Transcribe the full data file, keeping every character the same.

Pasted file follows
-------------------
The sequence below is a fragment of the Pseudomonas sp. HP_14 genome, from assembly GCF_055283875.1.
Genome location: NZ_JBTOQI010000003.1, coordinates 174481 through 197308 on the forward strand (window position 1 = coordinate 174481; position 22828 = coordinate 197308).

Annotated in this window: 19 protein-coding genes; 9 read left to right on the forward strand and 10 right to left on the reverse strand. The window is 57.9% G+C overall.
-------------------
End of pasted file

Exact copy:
The sequence below is a fragment of the Pseudomonas sp. HP_14 genome, from assembly GCF_055283875.1.
Genome location: NZ_JBTOQI010000003.1, coordinates 174481 through 197308 on the forward strand (window position 1 = coordinate 174481; position 22828 = coordinate 197308).

Annotated in this window: 19 protein-coding genes; 9 read left to right on the forward strand and 10 right to left on the reverse strand. The window is 57.9% G+C overall.